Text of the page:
12th Street Pavilion and Memorial
The 1967 Detroit riot, also known as the 12th Street riot, was a violent public disorder that turned into a civil disturbance in Detroit, Michigan. It began on a Saturday night in the early morning hours of July 23, 1967. The precipitating event was a police raid of an unlicensed, after-hours bar then known as a blind pig, on the corner of 12th (today Rosa Parks Boulevard) and Clairmount streets on the city's Near West Side. Police confrontations with patrons and observers on the street evolved into one of the deadliest and most destructive riots in the history of the United States, lasting five days and surpassing the violence and property destruction of Detroit's 1943 race riot.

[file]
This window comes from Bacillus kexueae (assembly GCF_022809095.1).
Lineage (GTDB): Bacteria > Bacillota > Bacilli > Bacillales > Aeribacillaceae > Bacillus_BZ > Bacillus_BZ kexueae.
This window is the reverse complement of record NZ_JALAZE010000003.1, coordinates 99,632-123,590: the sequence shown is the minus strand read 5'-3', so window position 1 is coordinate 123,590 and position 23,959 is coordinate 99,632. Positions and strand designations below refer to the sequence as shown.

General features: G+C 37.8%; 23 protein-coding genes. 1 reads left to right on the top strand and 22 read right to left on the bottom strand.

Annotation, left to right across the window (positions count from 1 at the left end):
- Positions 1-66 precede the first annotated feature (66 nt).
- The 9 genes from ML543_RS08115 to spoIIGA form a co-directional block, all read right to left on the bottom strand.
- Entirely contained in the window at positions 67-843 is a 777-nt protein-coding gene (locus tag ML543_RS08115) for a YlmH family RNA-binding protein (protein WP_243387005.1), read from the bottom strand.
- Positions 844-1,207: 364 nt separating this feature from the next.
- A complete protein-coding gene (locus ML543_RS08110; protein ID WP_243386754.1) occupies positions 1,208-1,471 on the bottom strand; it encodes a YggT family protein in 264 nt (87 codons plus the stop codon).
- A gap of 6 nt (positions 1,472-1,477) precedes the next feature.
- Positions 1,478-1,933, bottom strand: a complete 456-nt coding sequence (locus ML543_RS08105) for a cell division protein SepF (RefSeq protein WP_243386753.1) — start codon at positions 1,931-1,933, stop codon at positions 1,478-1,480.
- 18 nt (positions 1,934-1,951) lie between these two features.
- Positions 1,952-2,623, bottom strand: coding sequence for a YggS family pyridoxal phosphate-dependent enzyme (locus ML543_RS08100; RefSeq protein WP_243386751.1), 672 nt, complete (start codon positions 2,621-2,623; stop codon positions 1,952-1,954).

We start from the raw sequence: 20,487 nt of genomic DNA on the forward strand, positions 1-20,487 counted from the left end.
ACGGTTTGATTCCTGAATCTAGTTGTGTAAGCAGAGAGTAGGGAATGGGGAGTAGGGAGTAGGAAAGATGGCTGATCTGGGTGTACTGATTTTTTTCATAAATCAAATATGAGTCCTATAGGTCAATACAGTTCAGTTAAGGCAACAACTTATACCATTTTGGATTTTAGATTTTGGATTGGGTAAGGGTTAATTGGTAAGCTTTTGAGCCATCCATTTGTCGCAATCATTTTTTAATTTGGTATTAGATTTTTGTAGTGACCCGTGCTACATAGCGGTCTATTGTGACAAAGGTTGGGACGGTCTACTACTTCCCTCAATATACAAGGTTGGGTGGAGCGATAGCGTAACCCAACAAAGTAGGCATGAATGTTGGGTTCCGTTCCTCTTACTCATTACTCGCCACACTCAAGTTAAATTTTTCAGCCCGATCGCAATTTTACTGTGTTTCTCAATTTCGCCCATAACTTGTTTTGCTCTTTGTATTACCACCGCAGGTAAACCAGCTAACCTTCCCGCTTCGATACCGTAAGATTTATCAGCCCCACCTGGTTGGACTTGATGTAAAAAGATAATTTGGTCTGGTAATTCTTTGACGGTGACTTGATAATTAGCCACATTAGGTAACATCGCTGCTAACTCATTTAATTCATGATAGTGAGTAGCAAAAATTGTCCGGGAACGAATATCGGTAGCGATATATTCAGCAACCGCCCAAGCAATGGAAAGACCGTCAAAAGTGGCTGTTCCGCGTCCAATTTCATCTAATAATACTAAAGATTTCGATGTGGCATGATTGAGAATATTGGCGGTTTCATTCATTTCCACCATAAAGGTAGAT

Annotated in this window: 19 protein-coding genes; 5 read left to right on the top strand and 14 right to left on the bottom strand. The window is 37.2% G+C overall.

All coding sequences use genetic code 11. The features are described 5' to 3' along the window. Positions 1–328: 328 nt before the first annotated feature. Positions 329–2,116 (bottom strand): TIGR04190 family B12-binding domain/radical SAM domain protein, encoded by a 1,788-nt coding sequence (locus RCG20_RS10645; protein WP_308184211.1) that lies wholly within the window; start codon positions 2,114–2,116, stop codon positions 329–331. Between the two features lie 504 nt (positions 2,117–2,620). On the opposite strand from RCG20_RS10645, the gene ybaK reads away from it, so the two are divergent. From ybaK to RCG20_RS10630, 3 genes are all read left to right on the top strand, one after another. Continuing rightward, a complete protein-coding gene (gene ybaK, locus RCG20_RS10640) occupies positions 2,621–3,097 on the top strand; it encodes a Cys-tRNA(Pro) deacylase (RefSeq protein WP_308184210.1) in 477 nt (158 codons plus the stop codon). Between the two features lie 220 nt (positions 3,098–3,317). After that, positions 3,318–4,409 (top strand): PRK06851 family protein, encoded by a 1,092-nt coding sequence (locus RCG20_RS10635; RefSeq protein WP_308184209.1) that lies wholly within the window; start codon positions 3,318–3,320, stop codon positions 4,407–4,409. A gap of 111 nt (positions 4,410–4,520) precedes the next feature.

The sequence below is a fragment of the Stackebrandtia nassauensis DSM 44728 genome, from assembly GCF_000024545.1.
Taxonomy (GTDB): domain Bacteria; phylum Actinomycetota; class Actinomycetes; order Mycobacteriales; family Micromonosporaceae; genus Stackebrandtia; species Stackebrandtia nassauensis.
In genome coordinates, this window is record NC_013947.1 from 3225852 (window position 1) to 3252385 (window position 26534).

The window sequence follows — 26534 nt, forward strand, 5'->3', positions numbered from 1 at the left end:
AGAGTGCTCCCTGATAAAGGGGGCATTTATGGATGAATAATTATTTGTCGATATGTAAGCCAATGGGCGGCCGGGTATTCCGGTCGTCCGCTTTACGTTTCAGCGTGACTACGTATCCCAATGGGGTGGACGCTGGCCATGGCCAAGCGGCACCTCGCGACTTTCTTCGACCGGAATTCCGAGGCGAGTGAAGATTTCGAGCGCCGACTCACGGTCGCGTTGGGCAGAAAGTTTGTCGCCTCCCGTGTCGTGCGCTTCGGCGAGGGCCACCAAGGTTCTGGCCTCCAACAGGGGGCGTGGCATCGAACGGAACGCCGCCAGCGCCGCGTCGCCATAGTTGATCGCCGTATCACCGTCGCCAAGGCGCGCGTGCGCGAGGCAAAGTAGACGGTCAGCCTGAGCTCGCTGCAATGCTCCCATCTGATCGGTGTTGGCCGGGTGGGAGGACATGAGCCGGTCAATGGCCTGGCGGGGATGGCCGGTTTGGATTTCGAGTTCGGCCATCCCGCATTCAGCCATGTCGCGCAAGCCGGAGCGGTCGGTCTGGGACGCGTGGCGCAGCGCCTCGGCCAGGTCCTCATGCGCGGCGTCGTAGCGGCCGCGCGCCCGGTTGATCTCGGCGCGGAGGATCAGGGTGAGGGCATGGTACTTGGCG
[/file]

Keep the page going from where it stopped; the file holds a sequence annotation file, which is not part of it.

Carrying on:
Our CPAD funded concert pavilion and memorial is dedicated to the people that lost their lives to the violence of that weekend, mostly at the hands of the National Guard, to the resilience and dedication of the residents of the area that refuse to be forced out, and to the future people of this community.
- Virginia Park Community District Citizen's Council
- Detroit Department of Parks and Recreation - A. Robinson. JWW Center
- Tim Karl - Landscape Architect - GSD
- Greening of Detroit